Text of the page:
A hesitant president, a skeptical SecDef and a cautious Air Force chief of staff made a curious trio of warmongers in the days leading up to the United Nations Security Council resolution that authorized “all necessary measures” to protect civilians in Libya, paving the way for a coalition force to start airstrikes March 19.
President Barack Obama stressed that the use of force was not his first choice and that enforcement of a no-fly zone would be led by others in the coalition, and was emphatic that no U.S. troops would be deployed on the ground. Defense Secretary Robert Gates, who famously made clear his skepticism of a no-fly zone with his “call a spade a spade” comment, warned there must be a “meaningful coalition, meaning other countries make serious military contributions so the U.S isn’t carrying the pre-eminent responsibility for an indefinite period of time.” And Air Force Chief of Staff Gen. Norton Schwartz told members of the Senate Armed Services Committee that a no-fly zone would not be enough to stop Col. Moammar Gadhafi’s forces from crushing the rebel forces. With such heavy heart and pessimism did the U.S. enter its newest fight, firing a slew of Tomahawk cruise missiles from two destroyers and three submarines while dispatching combat aircraft to join a force of Belgian, British, French, Canadian, Danish, Italian and Spanish fighter jets, refueling and surveillance aircraft, frigates and submarines.
Given the seeming half-hearted U.S. participation — which nevertheless was primarily responsible for delivering the bombardment’s first waves of heavy fire — the big questions about where Security Council Resolution 1973 could take the U.S. are:
1. What’s the military objective, and was this use of force the last resort?
2. What makes this civil war different from others in which the U.S. has no vital national security interest?
3. Did Obama get bullied into military action for which the U.S. ultimately will end up carrying the can?
4. What is the true level of support for this action by the Arab League, and why is Libya different from Bahrain and Yemen?
5. Is it disingenuous to believe the world can’t handle its small fights without the aid of the U.S.?
6. Is Obama’s caution against declaring U.S. leadership a sign of his reluctance to be the decision-maker or a ploy to ensure this doesn’t look like Iraq circa 2003?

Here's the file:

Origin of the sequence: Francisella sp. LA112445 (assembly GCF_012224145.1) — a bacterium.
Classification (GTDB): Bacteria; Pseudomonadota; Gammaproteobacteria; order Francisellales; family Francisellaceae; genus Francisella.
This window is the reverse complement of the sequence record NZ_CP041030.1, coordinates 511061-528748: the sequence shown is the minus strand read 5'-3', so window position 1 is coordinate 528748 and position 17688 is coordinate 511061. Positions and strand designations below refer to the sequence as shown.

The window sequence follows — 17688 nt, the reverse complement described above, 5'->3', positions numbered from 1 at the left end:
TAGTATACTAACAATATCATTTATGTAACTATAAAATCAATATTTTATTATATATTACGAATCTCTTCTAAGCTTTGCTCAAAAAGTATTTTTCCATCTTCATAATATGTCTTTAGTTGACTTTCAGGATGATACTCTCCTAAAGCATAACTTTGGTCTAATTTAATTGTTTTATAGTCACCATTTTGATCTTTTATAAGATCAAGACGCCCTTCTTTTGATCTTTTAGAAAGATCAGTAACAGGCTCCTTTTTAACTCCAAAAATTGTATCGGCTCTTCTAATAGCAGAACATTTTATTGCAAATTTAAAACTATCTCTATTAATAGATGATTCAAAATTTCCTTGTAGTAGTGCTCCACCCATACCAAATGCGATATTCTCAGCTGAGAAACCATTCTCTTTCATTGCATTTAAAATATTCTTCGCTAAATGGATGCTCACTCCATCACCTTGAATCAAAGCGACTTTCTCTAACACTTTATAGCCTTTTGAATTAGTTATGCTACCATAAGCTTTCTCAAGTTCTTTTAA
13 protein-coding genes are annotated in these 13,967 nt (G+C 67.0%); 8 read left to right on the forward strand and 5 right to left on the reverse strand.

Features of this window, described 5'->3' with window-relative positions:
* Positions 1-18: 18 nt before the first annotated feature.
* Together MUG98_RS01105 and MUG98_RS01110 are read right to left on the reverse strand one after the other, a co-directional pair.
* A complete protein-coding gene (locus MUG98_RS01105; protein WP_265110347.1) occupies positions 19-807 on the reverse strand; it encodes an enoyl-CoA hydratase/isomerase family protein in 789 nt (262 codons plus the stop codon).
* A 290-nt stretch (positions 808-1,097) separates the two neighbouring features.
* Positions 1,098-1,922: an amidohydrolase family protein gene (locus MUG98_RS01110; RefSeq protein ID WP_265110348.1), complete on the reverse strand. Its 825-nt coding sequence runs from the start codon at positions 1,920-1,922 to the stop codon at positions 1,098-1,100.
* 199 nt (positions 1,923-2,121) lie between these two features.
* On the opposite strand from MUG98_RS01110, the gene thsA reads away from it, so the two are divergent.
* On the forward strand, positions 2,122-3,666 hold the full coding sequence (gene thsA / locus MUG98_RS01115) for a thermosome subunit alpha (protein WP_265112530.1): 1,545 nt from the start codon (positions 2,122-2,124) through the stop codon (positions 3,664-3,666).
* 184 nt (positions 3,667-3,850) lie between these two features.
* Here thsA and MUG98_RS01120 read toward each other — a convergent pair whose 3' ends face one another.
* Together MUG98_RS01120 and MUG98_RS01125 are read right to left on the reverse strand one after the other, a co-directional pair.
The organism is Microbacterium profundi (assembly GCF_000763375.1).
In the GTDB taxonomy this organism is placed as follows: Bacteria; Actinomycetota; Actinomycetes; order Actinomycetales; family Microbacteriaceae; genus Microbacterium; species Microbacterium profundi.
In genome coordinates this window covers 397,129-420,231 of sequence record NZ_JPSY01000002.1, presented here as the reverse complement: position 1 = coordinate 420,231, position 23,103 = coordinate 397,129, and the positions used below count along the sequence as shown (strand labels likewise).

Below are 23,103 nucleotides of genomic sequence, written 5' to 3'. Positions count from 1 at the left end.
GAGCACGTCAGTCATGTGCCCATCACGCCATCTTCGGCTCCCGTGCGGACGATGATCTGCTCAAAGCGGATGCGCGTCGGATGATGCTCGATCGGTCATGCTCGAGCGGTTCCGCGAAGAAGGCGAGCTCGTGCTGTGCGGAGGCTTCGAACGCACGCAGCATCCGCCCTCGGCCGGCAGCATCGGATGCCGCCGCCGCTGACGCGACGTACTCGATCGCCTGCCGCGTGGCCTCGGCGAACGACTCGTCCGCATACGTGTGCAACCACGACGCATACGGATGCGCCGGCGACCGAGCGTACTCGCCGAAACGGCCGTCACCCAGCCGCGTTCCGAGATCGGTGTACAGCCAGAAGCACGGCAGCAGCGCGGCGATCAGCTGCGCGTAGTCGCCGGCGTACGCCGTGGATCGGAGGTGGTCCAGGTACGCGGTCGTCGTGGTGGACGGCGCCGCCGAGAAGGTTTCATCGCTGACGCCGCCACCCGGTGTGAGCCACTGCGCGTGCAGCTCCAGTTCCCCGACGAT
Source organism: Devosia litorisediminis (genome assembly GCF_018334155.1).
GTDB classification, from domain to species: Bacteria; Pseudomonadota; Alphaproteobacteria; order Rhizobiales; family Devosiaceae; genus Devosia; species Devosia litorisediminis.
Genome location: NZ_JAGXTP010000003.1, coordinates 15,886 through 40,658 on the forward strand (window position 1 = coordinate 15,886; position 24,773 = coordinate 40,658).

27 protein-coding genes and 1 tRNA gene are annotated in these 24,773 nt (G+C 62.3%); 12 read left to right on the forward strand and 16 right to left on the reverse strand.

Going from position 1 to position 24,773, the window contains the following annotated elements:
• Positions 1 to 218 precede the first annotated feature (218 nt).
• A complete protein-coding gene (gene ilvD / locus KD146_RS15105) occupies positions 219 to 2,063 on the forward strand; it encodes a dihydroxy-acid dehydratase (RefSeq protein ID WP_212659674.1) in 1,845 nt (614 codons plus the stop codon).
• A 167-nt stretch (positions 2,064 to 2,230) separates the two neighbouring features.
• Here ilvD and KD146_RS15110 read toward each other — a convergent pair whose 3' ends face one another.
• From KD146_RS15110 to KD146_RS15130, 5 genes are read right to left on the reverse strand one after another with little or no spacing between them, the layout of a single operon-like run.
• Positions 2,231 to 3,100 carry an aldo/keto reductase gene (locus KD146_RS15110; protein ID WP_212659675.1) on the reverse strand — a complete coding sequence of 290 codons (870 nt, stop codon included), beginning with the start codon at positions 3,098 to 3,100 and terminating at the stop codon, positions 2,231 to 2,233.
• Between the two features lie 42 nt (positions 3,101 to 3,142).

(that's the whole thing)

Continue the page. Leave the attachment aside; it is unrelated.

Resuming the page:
7. Was Schwartz’s question about the usefulness of a no-fly zone a personal viewpoint, or was he voicing reservations of fellow service chiefs about the risks of entering yet another conflict?
8. Can airpower alone achieve the political objective — regime change — without putting allied troops on the ground?
9. Why isn’t targeting Gadhafi an option if this ultimately saves more civilian and allied military lives?
10. What if Gadhafi chooses “Sitzkrieg”?
11. What do developments in Libya mean for U.S. defense planning and for budgeting our increasingly constrained resources?
12. How does this end? The aim of the U.N. resolution, which “authorizes member states to take all necessary means” to protect civilians, is essentially a humanitarian mission wrapped around military action. But the military objective is not clear — it does not explicitly call for the removal of Gadhafi, but it does take the side of the rebels without knowing who they are.
A U.N. resolution is not a strategy, and the U.S. strategy has not been made clear.
British Prime Minister David Cameron and French Prime Minister Nicolas Sarkozy took the lead in calling for a no-fly zone, citing humanitarian necessity. Why Libya is different — on a humanitarian basis — from Bahrain or any other state where human rights are suppressed and civilians killed has not been made clear. How much the Arab League support for the no-fly zone played in the U.S. decision to attack is also unclear, but that support went wobbly almost from the start, with the league condemning the coalition’s initial bombardments as if it hadn’t understood the spade that is the nature of a no-fly zone. Was the urge to improve our reputation in the Middle East a critical factor in Obama’s decision? And while it is understandable that Obama would emphasize that no U.S. troops would set foot in Libya, such a declaration encourages Gadhafi to sit it out. If he does that, it’s uncertain how the coalition will respond.
Another poorly defined objective is the endgame. Firing commenced and the U.S. said its allies would take over the lead in no-fly enforcement within days. How that will play out in reality is another uncertainty. Unknowns are a staple of war, but the U.S. has recent — indeed, current — lessons learned it can draw from. Perhaps the biggest question of all is, will it?